Free and accurate legal advice is essential in ensuring that everyone has access to justice. The Poor Man’s Lawyer service at Mansfield House, established in 1891, was one of the first in the UK to offer free legal advice, with the model copied all over the country. The organisation helped inspire today’s legal aid system and Citizens’ Advice.
Barrister Frank Tillyard began the service by holding one session a week, advising on whatever local people needed help with. A committee was set up to assist Tillyard and, over the years many lawyers volunteered their services.
Help for women and children was always a priority, with many cases involving what we now recognise as domestic violence. Female legal advisors were on hand to help in these matters. Tillyard compiled a guide for the National Union of Women Workers, to help female social workers give basic legal advice.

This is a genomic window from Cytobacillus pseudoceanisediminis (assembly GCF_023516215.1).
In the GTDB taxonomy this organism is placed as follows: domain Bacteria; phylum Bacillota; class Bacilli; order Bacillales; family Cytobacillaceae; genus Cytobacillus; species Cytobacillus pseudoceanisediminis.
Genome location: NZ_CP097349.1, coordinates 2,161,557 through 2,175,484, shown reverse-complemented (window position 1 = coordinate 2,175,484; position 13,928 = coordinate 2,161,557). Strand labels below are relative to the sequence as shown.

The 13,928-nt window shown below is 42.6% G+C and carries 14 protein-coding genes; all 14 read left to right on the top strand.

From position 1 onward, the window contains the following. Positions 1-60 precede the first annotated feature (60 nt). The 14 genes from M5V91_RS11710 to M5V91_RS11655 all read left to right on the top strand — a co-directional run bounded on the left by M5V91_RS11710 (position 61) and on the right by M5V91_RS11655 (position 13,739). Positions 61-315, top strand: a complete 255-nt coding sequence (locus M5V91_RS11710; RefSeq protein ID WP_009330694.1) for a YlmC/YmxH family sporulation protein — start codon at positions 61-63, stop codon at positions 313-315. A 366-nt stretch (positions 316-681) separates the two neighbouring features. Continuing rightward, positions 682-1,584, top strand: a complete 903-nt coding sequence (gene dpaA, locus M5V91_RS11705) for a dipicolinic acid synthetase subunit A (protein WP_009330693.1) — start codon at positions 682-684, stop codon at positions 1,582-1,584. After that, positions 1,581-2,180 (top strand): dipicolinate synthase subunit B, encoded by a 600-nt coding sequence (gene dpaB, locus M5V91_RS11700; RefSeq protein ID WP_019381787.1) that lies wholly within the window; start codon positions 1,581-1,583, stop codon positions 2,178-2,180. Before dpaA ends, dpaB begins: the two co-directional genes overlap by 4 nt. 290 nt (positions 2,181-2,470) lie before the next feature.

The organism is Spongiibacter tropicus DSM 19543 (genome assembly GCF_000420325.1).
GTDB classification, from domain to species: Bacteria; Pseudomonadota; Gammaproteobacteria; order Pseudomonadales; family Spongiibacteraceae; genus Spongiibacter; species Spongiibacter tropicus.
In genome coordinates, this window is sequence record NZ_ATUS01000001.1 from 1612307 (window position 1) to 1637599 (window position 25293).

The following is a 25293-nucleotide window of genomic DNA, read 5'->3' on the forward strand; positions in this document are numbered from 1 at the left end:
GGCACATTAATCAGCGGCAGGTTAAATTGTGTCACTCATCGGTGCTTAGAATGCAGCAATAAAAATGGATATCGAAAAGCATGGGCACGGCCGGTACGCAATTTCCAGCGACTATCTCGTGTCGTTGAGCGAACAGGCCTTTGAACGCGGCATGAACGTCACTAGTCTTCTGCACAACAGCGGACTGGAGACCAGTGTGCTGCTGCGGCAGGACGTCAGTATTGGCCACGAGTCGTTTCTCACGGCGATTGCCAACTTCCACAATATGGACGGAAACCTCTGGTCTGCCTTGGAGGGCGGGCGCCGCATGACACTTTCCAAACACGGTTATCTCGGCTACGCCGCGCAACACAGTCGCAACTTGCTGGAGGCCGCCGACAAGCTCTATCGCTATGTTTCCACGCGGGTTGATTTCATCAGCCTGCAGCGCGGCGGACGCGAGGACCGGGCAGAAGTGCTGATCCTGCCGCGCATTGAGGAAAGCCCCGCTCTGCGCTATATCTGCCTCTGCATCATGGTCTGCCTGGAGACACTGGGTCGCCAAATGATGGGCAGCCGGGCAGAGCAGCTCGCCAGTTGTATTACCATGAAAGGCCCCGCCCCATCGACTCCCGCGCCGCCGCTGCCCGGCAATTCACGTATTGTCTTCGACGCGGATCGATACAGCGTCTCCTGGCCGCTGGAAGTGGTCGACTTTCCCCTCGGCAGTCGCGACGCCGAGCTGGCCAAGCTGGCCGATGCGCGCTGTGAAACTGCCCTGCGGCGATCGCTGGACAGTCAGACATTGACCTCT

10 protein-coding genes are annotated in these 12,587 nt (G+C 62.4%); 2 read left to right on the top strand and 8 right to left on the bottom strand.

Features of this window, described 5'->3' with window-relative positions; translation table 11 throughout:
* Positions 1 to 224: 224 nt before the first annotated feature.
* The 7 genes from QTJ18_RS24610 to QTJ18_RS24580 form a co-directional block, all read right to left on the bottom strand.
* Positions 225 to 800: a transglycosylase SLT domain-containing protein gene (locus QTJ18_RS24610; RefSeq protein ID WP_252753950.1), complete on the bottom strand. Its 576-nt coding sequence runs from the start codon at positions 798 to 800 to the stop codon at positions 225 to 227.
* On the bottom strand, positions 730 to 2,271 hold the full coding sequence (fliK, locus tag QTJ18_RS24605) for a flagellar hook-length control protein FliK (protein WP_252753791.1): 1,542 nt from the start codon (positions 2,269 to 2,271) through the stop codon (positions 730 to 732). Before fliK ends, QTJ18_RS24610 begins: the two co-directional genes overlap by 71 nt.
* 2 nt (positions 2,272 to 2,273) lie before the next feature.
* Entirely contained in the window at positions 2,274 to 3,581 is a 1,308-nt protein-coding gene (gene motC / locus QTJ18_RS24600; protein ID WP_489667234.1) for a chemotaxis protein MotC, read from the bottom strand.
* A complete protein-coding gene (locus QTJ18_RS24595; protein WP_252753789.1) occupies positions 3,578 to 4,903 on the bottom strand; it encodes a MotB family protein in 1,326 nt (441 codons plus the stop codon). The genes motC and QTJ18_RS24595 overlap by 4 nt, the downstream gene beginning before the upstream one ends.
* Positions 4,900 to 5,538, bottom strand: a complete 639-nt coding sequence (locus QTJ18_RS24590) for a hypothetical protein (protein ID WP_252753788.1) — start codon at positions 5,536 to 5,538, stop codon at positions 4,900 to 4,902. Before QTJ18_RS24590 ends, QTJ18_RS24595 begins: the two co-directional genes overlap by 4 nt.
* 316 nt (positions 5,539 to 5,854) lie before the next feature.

The Legal Aid and Advice Act 1949 founded our current legal aid system which made the Poor Man’s Lawyer at Mansfield House redundant. However, in 1998 Mansfield House set up the First Stop Law Shop providing free legal advice, until it closed in 2001.